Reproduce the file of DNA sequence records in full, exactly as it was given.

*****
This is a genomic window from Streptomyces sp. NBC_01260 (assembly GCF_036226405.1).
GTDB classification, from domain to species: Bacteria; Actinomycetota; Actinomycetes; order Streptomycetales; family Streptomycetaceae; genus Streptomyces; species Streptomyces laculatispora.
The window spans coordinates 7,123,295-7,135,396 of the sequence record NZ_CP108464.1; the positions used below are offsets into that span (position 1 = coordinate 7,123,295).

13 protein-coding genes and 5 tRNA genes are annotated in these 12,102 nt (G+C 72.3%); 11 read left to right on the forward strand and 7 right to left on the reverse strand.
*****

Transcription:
This is a genomic window from Streptomyces sp. NBC_01260 (assembly GCF_036226405.1).
GTDB classification, from domain to species: Bacteria; Actinomycetota; Actinomycetes; order Streptomycetales; family Streptomycetaceae; genus Streptomyces; species Streptomyces laculatispora.
The window spans coordinates 7,123,295-7,135,396 of the sequence record NZ_CP108464.1; the positions used below are offsets into that span (position 1 = coordinate 7,123,295).

13 protein-coding genes and 5 tRNA genes are annotated in these 12,102 nt (G+C 72.3%); 11 read left to right on the forward strand and 7 right to left on the reverse strand.